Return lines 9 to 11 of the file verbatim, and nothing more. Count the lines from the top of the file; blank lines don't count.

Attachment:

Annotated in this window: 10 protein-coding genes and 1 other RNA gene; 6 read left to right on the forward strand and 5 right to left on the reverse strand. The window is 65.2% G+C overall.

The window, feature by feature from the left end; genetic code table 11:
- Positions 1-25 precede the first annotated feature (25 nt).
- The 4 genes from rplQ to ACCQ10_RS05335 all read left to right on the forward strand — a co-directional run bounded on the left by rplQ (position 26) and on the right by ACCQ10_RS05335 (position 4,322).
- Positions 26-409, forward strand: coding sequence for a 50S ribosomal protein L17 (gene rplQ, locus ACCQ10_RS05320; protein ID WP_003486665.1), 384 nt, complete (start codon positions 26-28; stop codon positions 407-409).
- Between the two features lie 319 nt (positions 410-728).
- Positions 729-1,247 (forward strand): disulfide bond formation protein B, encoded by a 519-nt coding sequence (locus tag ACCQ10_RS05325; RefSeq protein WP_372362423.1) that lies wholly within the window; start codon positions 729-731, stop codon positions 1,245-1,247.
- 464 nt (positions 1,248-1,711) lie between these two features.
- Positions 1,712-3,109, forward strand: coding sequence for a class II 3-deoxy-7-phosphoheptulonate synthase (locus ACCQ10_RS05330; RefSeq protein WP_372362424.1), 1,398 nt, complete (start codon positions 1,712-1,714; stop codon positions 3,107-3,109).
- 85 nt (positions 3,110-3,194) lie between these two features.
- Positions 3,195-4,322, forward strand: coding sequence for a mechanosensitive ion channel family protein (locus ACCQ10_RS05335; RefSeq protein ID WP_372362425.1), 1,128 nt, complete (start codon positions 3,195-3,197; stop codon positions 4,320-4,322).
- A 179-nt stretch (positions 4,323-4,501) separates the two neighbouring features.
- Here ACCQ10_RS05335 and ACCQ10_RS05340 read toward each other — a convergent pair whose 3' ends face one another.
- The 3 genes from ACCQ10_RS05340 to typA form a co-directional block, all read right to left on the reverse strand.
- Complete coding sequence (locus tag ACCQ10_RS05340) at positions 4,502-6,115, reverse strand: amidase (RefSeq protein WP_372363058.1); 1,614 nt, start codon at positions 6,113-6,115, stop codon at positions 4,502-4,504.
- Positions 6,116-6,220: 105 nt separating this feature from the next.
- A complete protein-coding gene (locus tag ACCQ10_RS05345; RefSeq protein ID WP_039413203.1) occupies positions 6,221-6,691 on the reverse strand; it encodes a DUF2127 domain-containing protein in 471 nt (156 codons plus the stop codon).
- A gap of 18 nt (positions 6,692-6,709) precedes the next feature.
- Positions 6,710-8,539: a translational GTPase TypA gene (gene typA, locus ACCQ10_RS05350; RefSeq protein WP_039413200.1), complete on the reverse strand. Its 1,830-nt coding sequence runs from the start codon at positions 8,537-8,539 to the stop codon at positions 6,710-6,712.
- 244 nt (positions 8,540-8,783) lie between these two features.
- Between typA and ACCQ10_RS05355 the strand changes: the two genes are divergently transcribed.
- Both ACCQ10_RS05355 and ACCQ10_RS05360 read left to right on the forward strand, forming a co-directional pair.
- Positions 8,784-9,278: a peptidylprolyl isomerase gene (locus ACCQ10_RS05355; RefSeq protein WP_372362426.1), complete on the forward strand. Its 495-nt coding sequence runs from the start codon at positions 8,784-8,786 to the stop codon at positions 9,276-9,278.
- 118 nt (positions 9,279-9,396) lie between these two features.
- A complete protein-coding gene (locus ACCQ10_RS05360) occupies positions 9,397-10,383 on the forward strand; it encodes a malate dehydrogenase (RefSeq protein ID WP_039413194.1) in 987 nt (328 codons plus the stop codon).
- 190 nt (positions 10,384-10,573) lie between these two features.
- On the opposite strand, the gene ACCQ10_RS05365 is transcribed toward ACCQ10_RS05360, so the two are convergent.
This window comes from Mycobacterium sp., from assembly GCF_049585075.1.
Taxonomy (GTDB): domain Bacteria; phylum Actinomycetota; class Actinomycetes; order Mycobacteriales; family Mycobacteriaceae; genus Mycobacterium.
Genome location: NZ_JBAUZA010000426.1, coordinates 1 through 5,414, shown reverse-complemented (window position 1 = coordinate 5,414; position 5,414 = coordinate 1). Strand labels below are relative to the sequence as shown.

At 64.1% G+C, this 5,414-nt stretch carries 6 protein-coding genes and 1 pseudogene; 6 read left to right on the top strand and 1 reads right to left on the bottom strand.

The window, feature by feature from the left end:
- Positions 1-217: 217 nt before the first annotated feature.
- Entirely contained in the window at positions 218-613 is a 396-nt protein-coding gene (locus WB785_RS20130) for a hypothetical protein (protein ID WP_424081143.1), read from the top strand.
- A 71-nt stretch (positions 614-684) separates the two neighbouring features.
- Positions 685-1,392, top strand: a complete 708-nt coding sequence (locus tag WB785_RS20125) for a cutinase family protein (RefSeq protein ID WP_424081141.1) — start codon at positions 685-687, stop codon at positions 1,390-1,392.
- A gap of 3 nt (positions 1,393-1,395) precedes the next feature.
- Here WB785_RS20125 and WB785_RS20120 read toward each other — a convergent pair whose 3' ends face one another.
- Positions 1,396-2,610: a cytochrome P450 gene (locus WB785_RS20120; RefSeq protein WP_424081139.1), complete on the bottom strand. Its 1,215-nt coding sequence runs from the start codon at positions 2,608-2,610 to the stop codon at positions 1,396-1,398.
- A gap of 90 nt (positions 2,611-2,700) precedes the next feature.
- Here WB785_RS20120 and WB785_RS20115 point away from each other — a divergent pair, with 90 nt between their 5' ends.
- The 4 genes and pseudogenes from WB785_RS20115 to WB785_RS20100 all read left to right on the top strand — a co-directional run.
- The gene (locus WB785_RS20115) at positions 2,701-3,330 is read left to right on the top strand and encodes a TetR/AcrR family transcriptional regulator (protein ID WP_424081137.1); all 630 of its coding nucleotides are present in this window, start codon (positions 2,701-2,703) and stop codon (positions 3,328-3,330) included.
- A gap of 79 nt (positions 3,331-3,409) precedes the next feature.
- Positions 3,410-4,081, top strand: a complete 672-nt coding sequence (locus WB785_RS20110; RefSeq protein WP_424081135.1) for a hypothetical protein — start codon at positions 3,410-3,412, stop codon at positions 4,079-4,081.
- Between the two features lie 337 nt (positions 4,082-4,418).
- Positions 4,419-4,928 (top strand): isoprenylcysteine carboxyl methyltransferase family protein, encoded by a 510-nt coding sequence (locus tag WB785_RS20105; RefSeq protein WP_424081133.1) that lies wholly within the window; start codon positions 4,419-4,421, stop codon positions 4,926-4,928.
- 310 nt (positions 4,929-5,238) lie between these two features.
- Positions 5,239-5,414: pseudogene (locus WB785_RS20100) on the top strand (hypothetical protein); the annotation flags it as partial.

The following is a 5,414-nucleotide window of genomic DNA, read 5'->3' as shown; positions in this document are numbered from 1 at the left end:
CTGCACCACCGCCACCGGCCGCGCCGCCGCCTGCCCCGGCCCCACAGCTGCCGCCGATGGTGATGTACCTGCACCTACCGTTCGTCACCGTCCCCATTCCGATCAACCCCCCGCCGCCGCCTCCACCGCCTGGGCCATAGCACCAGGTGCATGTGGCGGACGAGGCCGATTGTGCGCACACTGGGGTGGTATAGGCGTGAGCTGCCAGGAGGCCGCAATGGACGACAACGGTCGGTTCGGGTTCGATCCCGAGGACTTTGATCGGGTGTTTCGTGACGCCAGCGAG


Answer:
- Positions 1,712-3,109, forward strand: coding sequence for a class II 3-deoxy-7-phosphoheptulonate synthase (locus ACCQ10_RS05330; RefSeq protein WP_372362424.1), 1,398 nt, complete (start codon positions 1,712-1,714; stop codon positions 3,107-3,109).
- 85 nt (positions 3,110-3,194) lie between these two features.
- Positions 3,195-4,322, forward strand: coding sequence for a mechanosensitive ion channel family protein (locus ACCQ10_RS05335; RefSeq protein ID WP_372362425.1), 1,128 nt, complete (start codon positions 3,195-3,197; stop codon positions 4,320-4,322).